#2 Michigan vs. #13 Iowa: By far, the least exciting game of those listed thus far. If Iowa has its way, this game is going to be slow, grind-it-out, classic-Big Ten football. If Michigan has its way, this game is going to be slightly faster, grind-it-out, Big Ten football. Ugh. Thanks a lot, Minnesota, for beating Wisconsin, and robbing us of a Michigan/Wisconsin title game that would have been umpteen times better than this one.
A Michigan loss would probably eliminate them from the Top 4 if I had to guess. A 2-loss non-champion would be tough for the Committee to justify including, especially since Michigan would have only one quality win on their resume, so Cincinnati and Notre Dame fans should be rooting for an Iowa win. A Michigan win would guarantee them a spot in the Top 4.
#4 Cincinnati vs. #21 Houston: Before Cincinnati fans get way ahead of themselves and start dreaming up playoff scenarios, the Bearcats need to beat #21 Houston, a team that isn’t going to simply roll over and let Cincinnati continue its dream season. Both teams boast top-30 SP+ rankings and have top-15 defenses. A big Cincinnati win would do wonders for their Playoff resume, while a small win might hurt them a bit, but either way, Cincinnati needs to win to have a chance.
#10 Oregon vs. #17 Utah: It’s the rematch we’ve been waiting for! After the Utes absolutely blew the doors off of Oregon in Salt Lake City two weeks ago, the teams reunite for a neutral site battle to decide the winner of the PAC-12. This game has minor playoff implications, assuming that Oregon does indeed win by a sizable margin and that a handful of the teams in front of the Ducks end up losing. It would probably require losses from OSU, Michigan, Cincinnati, and Alabama for the Ducks to even be considered, but it doesn’t seem very likely. The winner of this game goes to the Rose Bowl, likely to face Ohio State. We could even get a rematch of the early-season showdown between Ohio State and Oregon!
#15 Pittsburgh vs. #16 Wake Forest: This one’s not for a Playoff spot, but the winner gets a spot in a New Year’s Six Bowl! It’s going to be quite fun seeing Pittsburgh QB Kenny Pickett go up against another up-and-coming QB in Sam Hartman in Charlotte. For aspiring draft scouts out there, Pickett will be eligible for the 2022 NFL Draft, so keep an eye on him against a strong Wake Forest squad.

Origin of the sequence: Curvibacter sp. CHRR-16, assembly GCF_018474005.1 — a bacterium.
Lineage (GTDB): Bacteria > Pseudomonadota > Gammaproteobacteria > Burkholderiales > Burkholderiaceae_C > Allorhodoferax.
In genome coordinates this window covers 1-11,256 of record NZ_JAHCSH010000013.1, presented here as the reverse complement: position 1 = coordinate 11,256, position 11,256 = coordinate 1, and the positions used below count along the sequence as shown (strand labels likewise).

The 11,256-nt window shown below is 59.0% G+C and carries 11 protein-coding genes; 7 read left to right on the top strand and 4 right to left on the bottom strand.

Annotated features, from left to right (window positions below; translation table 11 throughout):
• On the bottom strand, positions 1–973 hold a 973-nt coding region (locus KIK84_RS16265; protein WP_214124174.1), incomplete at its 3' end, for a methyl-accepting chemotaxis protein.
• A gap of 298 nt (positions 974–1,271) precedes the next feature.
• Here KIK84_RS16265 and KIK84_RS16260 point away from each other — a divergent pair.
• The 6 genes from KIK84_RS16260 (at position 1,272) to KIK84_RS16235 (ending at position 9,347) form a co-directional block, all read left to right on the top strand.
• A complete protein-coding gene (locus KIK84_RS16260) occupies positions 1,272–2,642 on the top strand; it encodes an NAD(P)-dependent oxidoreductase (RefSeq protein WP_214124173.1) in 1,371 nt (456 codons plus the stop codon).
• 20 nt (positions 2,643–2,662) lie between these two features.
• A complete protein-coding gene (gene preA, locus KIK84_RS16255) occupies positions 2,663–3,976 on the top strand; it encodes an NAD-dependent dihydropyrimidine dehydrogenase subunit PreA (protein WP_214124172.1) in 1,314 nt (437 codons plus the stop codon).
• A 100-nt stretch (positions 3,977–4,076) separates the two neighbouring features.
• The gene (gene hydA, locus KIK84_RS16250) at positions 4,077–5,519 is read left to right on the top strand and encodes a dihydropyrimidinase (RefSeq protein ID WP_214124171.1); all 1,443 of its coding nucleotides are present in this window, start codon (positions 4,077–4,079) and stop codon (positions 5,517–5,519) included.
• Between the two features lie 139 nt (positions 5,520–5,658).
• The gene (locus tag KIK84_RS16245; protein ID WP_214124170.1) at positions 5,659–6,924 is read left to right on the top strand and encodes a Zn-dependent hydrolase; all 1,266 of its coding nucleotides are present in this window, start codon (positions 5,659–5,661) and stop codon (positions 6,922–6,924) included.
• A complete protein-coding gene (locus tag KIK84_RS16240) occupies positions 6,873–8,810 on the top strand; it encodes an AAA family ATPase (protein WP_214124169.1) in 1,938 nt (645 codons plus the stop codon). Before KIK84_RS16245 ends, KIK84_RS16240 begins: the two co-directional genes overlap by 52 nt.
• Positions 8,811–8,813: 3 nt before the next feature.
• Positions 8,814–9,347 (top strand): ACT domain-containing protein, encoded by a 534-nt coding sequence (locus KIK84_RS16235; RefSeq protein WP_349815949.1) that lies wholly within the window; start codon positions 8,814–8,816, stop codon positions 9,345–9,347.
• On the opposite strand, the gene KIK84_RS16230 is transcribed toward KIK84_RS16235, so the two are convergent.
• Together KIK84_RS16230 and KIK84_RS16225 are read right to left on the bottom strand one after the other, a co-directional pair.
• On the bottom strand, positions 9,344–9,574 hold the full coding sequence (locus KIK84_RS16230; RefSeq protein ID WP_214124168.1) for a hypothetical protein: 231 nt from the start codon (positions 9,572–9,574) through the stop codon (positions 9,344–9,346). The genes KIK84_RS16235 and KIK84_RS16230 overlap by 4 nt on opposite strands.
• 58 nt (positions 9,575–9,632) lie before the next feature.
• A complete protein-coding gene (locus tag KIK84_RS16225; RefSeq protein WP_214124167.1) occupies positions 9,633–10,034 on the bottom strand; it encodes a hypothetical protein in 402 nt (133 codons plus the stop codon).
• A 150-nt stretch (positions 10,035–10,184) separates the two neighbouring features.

Utah State vs. #19 San Diego State: It doesn’t look like San Diego State is going to climb high enough in the Committee’s rankings to be considered for a New Year’s Six spot, but a win over Utah State would give the Aztecs their third Mountain West championship since 2013, tying Boise State for the most championships in the Mountain West.
Let’s run through some of the more popular playoff scenarios here, and sort out their implications:
NOTE: “Chalk” means the favorite wins. Alabama is represented by (ALA), Notre Dame is by (ND), Baylor is by (BAY) and Oregon is (ORE).
- All Chalk: Georgia, Michigan, Oklahoma State, and Cincinnati all win – Assuming all the favorites win their games, these teams would be the final four standing. This would be the simplest of the ‘decision trees’ for the Playoff Committee.
- Mostly Chalk: Alabama, Michigan, Oklahoma State, and Cincinnati win – Chalk, with the exception of an Alabama win over Georgia, would set Alabama, Michigan, and Georgia as locks in the final four spots. Now, the tricky part would be settling the final spot in the Playoff. Cincinnati and Oklahoma State sit at #4 and #5, respectively, in the Playoff rankings, indicating that the Committee legitimately thinks Cincinnati is worthy of a Playoff spot. If they both were to win in a similar fashion, would the Committee consider switching the two of them? At that point, Oklahoma State would have tacked on a win over the #9 team in the country, while Cincinnati would have a win over the #21 team, which is less of a ‘quality’ win. I think, unfortunately, that the Committee would opt to switch Cincinnati and Oklahoma State in this scenario and give the Cowboys the final spot. However, if there’s a disparity in the style of the win (for example, if Cincinnati crushes Houston and Oklahoma State ekes it out over Baylor), then there will be more debate over that final spot.
- Other Mostly Chalk: Georgia, Michigan, Oklahoma State, and Houston win – Final four: Georgia, Michigan, Oklahoma State, and… Notre Dame? It’s tough to say who the Committee would end up picking in this scenario, with the final spot either going to a 1-loss Notre Dame or a 2-loss Alabama. I lean towards Notre Dame.